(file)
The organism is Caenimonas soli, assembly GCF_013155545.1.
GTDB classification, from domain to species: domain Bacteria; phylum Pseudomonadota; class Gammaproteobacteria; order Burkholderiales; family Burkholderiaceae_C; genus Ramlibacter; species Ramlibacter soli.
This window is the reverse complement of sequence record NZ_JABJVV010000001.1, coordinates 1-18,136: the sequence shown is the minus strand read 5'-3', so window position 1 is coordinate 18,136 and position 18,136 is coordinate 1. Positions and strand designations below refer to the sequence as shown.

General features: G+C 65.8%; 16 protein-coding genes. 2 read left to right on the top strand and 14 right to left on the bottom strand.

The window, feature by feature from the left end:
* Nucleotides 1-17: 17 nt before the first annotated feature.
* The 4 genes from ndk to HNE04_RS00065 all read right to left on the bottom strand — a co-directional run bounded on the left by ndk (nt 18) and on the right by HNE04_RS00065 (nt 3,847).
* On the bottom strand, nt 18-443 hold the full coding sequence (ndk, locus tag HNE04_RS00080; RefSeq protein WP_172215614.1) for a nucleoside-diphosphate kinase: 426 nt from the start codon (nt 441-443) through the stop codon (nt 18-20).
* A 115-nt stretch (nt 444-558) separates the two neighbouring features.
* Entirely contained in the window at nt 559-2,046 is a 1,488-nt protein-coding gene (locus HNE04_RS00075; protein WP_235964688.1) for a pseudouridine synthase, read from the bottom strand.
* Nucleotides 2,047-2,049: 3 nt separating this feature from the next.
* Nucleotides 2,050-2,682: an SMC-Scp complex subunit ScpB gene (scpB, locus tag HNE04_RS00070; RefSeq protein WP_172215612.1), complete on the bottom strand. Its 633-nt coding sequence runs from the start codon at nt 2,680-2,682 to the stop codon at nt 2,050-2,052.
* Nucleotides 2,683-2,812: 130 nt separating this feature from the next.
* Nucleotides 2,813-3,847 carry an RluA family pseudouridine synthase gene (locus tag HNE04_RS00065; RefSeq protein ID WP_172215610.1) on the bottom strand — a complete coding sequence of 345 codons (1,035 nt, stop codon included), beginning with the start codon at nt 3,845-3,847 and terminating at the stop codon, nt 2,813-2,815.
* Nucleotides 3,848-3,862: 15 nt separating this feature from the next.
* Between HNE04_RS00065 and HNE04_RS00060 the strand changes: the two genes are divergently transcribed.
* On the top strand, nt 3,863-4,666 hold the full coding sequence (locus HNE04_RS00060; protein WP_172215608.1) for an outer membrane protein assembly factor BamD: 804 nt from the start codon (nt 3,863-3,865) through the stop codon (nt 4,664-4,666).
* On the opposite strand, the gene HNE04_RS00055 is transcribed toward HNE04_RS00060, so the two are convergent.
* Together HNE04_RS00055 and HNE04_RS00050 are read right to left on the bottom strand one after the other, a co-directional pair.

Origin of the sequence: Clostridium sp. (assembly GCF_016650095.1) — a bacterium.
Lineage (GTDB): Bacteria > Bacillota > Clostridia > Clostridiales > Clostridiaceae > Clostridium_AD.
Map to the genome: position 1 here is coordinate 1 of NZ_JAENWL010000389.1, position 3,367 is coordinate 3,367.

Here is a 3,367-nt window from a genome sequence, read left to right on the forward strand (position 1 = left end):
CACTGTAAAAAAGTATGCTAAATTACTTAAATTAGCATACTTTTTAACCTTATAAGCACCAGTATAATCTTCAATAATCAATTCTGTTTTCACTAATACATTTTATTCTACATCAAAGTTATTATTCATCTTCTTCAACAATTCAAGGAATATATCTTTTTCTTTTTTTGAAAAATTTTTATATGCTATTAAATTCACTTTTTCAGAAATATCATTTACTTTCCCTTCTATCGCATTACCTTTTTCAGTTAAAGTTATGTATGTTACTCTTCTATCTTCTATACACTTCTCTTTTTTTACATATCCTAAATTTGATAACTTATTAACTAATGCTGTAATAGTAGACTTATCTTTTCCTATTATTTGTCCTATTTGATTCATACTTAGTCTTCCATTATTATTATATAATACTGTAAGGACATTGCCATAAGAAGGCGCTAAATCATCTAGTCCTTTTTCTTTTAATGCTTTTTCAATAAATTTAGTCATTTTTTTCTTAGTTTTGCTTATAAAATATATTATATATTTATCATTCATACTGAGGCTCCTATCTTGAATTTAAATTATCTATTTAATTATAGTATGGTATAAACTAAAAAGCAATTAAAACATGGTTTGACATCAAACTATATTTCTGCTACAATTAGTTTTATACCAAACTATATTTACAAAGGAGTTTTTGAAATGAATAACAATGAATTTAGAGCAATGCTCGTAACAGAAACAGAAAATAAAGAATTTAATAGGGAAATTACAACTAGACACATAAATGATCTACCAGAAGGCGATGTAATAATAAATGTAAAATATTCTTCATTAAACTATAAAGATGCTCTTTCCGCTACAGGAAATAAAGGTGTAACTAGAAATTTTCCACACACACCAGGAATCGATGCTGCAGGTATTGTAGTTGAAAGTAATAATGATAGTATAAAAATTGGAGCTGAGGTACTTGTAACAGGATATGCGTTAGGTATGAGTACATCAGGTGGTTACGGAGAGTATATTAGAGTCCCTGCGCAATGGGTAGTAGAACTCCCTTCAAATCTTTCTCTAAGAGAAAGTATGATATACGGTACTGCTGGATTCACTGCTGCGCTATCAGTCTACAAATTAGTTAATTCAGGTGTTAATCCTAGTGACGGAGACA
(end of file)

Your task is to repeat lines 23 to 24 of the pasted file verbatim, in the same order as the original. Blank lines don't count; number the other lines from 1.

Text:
Here is a 3,367-nt window from a genome sequence, read left to right on the forward strand (position 1 = left end):
CACTGTAAAAAAGTATGCTAAATTACTTAAATTAGCATACTTTTTAACCTTATAAGCACCAGTATAATCTTCAATAATCAATTCTGTTTTCACTAATACATTTTATTCTACATCAAAGTTATTATTCATCTTCTTCAACAATTCAAGGAATATATCTTTTTCTTTTTTTGAAAAATTTTTATATGCTATTAAATTCACTTTTTCAGAAATATCATTTACTTTCCCTTCTATCGCATTACCTTTTTCAGTTAAAGTTATGTATGTTACTCTTCTATCTTCTATACACTTCTCTTTTTTTACATATCCTAAATTTGATAACTTATTAACTAATGCTGTAATAGTAGACTTATCTTTTCCTATTATTTGTCCTATTTGATTCATACTTAGTCTTCCATTATTATTATATAATACTGTAAGGACATTGCCATAAGAAGGCGCTAAATCATCTAGTCCTTTTTCTTTTAATGCTTTTTCAATAAATTTAGTCATTTTTTTCTTAGTTTTGCTTATAAAATATATTATATATTTATCATTCATACTGAGGCTCCTATCTTGAATTTAAATTATCTATTTAATTATAGTATGGTATAAACTAAAAAGCAATTAAAACATGGTTTGACATCAAACTATATTTCTGCTACAATTAGTTTTATACCAAACTATATTTACAAAGGAGTTTTTGAAATGAATAACAATGAATTTAGAGCAATGCTCGTAACAGAAACAGAAAATAAAGAATTTAATAGGGAAATTACAACTAGACACATAAATGATCTACCAGAAGGCGATGTAATAATAAATGTAAAATATTCTTCATTAAACTATAAAGATGCTCTTTCCGCTACAGGAAATAAAGGTGTAACTAGAAATTTTCCACACACACCAGGAATCGATGCTGCAGGTATTGTAGTTGAAAGTAATAATGATAGTATAAAAATTGGAGCTGAGGTACTTGTAACAGGATATGCGTTAGGTATGAGTACATCAGGTGGTTACGGAGAGTATATTAGAGTCCCTGCGCAATGGGTAGTAGAACTCCCTTCAAATCTTTCTCTAAGAGAAAGTATGATATACGGTACTGCTGGATTCACTGCTGCGCTATCAGTCTACAAATTAGTTAATTCAGGTGTTAATCCTAGTGACGGAGACA